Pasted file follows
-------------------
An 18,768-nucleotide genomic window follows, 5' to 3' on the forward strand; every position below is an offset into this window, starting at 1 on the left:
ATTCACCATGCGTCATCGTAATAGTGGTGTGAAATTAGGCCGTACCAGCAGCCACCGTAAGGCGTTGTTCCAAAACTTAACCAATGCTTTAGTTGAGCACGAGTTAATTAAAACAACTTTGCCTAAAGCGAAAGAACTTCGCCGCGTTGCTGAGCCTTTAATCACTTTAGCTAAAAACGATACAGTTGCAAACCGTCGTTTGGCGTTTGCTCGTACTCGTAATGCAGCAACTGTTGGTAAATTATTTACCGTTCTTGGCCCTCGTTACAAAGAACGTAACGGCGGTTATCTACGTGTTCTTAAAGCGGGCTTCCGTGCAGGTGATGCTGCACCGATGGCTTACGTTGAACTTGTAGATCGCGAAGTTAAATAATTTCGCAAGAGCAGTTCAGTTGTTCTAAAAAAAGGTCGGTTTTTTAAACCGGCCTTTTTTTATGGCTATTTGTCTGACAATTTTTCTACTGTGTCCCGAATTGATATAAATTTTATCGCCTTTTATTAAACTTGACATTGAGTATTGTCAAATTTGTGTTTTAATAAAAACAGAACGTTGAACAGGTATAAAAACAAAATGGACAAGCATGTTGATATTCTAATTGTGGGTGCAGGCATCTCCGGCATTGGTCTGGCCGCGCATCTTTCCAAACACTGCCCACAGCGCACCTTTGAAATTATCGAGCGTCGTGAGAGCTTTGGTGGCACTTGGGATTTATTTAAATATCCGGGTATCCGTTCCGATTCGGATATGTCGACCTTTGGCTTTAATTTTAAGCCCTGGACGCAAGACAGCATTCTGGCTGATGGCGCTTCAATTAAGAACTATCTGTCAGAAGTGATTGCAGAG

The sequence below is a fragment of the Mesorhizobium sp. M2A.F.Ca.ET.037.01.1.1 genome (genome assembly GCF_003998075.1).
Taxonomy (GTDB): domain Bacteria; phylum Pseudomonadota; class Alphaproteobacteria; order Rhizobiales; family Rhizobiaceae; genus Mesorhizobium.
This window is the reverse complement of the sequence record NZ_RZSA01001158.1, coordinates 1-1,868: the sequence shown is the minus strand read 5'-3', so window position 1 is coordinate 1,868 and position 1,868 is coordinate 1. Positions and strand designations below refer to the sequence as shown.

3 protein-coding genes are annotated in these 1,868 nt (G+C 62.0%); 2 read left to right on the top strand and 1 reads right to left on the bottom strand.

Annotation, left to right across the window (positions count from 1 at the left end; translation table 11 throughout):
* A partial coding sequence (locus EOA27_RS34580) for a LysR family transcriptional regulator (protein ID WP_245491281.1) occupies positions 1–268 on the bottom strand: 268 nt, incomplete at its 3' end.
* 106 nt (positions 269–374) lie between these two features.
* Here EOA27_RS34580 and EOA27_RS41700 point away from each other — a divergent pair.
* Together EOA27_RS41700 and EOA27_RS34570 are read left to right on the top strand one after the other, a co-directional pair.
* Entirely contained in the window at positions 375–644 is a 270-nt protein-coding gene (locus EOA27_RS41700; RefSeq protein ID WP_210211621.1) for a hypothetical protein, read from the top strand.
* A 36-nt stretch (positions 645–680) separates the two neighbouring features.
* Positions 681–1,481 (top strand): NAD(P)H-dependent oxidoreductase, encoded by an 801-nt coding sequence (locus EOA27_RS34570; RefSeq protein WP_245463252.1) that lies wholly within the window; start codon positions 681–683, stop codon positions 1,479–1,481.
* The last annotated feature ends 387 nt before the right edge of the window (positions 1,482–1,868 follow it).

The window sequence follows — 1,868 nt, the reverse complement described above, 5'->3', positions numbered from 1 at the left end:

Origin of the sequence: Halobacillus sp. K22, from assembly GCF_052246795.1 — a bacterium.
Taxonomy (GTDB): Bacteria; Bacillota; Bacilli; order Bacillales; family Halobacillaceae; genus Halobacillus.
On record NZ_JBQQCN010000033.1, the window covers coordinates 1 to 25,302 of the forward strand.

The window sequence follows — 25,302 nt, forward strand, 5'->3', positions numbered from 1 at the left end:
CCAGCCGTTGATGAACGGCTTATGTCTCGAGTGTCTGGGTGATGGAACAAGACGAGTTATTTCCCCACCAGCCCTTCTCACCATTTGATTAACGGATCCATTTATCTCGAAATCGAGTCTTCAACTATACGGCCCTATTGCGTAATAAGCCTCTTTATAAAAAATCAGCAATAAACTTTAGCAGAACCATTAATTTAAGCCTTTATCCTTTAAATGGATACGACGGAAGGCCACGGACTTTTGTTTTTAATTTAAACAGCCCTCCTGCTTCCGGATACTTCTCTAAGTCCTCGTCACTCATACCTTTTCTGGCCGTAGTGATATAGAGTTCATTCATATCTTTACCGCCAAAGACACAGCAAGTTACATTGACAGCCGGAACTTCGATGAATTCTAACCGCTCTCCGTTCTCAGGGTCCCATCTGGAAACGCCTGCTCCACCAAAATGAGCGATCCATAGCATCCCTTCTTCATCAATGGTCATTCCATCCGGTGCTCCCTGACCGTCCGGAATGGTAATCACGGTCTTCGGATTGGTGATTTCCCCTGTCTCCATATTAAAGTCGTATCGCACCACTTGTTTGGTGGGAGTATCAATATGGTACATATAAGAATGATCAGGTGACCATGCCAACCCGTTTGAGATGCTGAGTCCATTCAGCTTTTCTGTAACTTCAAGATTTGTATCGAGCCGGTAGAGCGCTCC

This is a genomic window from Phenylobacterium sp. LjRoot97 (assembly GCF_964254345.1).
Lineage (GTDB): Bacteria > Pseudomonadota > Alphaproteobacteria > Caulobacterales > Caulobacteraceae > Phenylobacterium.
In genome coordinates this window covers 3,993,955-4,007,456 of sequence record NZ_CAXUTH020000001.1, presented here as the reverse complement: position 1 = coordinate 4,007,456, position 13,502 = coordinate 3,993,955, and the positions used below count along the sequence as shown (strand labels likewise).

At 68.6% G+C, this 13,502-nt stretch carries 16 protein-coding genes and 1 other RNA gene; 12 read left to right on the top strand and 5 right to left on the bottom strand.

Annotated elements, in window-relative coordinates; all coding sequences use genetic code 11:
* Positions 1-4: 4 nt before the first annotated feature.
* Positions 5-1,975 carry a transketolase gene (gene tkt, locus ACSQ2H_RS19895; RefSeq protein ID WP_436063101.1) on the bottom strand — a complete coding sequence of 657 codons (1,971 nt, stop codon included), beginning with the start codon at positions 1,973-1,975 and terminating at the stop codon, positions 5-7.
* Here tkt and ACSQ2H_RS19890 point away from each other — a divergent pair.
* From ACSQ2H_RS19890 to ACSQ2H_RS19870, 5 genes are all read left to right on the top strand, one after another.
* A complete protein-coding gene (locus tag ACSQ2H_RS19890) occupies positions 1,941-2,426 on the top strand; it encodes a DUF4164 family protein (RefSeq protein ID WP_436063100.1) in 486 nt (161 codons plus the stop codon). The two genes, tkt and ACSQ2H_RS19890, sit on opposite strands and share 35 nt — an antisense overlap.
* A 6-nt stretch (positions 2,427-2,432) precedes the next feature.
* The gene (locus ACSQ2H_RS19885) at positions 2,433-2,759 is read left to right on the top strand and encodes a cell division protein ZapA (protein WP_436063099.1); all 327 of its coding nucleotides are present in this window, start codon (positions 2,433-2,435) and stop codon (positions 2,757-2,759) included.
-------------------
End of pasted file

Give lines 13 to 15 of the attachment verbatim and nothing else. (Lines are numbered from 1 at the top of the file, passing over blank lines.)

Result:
* A 36-nt stretch (positions 645–680) separates the two neighbouring features.
* Positions 681–1,481 (top strand): NAD(P)H-dependent oxidoreductase, encoded by an 801-nt coding sequence (locus EOA27_RS34570; RefSeq protein WP_245463252.1) that lies wholly within the window; start codon positions 681–683, stop codon positions 1,479–1,481.
* The last annotated feature ends 387 nt before the right edge of the window (positions 1,482–1,868 follow it).